Christmas dangers for dog owners to watch out for, says NI vet
Christmas is a great time for everyone to get together and enjoy each other’s company, but there are a few items to keep our dogs away to ensure they can enjoy the holiday season as well.
James Buick, a vet at the Comber and Ards Vet Clinic, put together a list of items this time of year we should keep out of reach.
This is the number one food hazard that many dog ââfamilies are familiar with – never feed your dog chocolate!
But when it’s Christmas and the families are there for a few drinks and a party, it can be easier for the chocolate to drop on the floor and be picked up by our dogs.
Chocolate can be extremely toxic to dogs, with the chemical theobromine causing everything from stomach aches to heart palpitations – so be extra careful to keep it out of reach.
The toxic dose will vary depending on the size of the dog and the amount and type of chocolate ingested. A German Shepherd who laughs at a strawberry cream will be much less at risk than a Chihuahua who eats his own weight in the best 70% cocoa chocolate from Green & Black, but it is advisable to contact your vet just to be sure.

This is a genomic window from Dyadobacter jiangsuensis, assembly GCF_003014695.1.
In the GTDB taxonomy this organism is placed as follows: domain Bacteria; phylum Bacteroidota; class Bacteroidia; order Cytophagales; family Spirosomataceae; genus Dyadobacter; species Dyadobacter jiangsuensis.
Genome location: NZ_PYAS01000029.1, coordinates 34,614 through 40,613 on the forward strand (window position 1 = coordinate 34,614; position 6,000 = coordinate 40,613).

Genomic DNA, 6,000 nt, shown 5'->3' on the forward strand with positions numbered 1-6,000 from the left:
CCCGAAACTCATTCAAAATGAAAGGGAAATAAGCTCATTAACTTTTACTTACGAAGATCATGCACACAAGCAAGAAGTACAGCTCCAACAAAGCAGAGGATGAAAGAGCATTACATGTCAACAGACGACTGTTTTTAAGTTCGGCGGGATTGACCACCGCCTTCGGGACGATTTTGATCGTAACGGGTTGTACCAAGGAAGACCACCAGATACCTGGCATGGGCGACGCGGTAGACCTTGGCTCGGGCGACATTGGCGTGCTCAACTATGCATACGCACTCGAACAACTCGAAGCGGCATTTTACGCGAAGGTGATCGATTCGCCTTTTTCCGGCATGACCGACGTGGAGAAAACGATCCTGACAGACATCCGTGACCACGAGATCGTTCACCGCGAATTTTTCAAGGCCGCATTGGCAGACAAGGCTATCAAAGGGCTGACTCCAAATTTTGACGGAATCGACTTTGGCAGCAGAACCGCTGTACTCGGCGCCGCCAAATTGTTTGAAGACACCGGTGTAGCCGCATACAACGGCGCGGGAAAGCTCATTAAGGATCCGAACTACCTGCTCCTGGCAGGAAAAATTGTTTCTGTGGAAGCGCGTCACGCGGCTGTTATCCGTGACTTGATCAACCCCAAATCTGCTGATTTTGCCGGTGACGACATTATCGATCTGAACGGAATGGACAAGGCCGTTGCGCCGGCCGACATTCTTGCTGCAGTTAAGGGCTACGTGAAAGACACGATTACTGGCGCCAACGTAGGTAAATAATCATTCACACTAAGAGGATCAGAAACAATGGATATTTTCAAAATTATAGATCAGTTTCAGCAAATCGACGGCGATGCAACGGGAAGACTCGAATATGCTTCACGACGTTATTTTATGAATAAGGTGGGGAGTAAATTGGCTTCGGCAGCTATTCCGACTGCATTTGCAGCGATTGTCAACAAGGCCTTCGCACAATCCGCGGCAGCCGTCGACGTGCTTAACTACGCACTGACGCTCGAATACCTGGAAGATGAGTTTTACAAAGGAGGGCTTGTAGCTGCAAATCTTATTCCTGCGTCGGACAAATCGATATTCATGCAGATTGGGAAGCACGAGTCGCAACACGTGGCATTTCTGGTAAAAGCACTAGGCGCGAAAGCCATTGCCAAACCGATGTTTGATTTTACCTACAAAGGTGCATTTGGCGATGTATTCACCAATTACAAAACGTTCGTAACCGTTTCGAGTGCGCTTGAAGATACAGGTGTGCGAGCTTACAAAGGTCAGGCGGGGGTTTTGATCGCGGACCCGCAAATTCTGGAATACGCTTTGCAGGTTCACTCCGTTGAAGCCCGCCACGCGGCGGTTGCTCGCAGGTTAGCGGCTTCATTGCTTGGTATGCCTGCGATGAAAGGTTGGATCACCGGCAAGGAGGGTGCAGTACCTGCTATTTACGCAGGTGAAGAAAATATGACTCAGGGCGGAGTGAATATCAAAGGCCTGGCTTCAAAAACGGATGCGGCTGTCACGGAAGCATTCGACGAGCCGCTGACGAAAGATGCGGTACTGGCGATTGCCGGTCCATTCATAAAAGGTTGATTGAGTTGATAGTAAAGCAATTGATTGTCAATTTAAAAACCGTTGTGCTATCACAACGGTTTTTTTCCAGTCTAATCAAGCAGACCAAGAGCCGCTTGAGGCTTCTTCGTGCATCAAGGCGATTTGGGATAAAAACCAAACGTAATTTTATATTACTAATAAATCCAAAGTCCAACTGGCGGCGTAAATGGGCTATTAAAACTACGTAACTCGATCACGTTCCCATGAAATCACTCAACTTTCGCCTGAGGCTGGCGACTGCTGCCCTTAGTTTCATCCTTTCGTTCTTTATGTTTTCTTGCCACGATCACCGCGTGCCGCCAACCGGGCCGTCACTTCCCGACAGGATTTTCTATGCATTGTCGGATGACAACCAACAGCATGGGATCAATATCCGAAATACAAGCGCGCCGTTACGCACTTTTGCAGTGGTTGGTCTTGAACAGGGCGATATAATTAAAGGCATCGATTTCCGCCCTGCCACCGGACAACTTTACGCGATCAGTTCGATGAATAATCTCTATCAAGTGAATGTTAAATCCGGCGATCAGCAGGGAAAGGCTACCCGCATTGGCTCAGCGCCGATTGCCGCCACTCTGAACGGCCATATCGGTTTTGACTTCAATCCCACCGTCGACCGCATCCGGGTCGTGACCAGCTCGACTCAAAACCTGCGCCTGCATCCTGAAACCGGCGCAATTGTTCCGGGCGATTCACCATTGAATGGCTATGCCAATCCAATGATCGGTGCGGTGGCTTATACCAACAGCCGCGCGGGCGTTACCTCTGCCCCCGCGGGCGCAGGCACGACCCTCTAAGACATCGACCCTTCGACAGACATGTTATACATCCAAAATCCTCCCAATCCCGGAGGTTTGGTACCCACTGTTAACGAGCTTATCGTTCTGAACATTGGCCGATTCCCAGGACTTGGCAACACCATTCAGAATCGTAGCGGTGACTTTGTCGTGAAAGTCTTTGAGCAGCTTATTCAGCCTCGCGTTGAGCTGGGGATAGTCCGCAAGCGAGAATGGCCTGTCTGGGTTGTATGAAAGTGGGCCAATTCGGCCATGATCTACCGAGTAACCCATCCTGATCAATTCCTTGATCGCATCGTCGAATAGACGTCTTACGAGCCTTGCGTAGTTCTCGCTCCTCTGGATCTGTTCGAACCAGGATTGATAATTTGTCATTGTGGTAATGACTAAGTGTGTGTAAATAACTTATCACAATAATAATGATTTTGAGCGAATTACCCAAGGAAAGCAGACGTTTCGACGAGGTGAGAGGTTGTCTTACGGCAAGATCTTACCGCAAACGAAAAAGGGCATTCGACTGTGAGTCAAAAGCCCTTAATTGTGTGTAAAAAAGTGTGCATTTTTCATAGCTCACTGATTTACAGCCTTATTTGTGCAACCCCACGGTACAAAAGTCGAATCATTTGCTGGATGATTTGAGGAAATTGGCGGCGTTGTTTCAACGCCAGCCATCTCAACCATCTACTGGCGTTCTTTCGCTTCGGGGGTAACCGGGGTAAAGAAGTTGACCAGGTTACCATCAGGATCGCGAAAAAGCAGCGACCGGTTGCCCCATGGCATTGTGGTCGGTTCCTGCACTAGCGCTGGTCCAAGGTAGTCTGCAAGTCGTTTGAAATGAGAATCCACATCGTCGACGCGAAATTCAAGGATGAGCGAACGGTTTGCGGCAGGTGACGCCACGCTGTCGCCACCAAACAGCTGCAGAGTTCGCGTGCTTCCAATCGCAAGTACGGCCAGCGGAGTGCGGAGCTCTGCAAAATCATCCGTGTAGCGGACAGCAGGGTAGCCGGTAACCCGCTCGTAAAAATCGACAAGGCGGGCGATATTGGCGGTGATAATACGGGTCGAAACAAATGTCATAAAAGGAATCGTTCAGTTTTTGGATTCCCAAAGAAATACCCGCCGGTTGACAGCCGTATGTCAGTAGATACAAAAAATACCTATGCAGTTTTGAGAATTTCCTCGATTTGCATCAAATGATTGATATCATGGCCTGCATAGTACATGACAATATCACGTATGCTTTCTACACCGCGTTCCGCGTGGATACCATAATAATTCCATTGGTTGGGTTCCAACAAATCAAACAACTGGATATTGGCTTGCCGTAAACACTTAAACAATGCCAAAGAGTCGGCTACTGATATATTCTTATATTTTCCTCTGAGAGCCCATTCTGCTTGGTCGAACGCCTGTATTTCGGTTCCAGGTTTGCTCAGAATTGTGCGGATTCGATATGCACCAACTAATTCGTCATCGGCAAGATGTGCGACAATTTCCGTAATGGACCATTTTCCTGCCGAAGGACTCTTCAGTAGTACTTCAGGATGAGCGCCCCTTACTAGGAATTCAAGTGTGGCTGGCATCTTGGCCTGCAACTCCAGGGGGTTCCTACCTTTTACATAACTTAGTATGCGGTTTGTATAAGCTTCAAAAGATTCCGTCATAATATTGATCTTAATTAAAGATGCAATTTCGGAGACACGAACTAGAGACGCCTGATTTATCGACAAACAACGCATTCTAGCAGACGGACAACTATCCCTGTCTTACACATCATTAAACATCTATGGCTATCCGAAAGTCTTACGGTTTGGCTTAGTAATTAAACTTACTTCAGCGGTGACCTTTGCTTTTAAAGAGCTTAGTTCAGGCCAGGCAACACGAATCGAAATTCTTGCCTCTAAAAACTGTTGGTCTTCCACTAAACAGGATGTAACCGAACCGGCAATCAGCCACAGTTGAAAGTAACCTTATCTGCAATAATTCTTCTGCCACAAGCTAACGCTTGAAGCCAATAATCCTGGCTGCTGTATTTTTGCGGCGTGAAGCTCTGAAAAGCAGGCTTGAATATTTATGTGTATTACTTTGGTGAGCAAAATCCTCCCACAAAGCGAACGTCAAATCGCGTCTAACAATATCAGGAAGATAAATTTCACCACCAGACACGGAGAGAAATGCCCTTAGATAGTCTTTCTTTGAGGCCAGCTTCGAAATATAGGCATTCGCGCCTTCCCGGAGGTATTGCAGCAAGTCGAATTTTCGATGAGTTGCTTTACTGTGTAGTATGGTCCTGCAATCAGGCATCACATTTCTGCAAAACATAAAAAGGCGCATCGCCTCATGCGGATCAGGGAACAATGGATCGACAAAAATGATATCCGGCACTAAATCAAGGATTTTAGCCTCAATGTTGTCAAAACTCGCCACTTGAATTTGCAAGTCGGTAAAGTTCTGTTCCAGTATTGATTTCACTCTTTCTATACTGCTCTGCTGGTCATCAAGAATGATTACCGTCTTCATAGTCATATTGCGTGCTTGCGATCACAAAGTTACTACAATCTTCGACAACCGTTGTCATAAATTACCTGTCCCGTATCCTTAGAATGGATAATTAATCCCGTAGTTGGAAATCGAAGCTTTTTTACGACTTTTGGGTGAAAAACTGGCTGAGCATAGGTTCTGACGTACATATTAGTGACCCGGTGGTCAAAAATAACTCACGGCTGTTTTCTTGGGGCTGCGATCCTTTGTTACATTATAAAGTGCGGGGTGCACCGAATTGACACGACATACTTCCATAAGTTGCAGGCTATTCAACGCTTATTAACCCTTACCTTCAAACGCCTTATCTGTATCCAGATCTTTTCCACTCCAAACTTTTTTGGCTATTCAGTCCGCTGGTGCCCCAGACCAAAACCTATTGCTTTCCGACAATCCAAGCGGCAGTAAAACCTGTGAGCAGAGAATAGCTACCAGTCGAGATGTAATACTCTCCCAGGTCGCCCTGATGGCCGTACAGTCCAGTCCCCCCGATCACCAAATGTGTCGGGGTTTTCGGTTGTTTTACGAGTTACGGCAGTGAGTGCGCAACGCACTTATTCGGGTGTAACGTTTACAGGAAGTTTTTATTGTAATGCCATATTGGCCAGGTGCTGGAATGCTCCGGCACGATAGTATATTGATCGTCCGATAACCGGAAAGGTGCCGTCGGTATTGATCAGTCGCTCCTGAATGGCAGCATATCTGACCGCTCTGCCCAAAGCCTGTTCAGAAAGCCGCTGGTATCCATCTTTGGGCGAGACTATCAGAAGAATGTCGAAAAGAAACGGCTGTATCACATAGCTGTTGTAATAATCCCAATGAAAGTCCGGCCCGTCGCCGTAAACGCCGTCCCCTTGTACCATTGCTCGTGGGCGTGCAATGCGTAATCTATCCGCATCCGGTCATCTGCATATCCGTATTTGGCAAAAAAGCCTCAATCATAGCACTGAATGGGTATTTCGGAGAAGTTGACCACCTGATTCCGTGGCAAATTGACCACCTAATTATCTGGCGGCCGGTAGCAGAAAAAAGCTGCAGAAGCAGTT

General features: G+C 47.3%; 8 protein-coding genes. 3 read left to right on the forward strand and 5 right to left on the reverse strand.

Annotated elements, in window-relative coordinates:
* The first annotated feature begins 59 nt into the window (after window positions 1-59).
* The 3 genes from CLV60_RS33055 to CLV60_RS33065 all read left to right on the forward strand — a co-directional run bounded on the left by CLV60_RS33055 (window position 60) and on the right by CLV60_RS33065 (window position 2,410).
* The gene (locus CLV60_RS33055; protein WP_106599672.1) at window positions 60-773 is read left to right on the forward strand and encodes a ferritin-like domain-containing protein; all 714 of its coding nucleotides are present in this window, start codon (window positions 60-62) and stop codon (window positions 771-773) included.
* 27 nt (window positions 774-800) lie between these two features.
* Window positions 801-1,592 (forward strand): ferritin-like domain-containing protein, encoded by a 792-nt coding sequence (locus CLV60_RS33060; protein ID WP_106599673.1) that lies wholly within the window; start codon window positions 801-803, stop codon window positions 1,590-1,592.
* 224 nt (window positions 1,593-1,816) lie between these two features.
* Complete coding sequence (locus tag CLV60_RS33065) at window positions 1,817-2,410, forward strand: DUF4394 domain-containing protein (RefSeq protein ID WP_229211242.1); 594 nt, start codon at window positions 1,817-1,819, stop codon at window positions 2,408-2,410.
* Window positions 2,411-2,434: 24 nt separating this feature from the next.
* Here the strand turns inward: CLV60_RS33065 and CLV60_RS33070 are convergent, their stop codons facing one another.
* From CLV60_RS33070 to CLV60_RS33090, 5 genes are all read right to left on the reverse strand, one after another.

Raisins and other dried fruits found in Christmas foods such as Christmas tarts and cakes can also be very toxic to dogs.
The toxic dose with these is much less predictable than with chocolate, so it is advisable to contact the vet if your dog gets paws on the Christmas pud.
If you are refueling the car, be sure not to spill any antifreeze, as the sweet-tasting ethylene glycol is both attractive and deadly to dogs.
Toys, decorations and ornaments
At Christmas, the house is full of potential dangers in the form of festive decorations.
If your dog is inclined to eat random things, let everyone know so they can keep an eye out and make sure the dog isn’t laughing at the garlands, please!
If we’re lucky enough to have a White Christmas this year, keep in mind that gravel on trails and roads can irritate and inflame paws.
It is recommended that you wash your dog’s paws with hot soapy water after hiking snowy trails.
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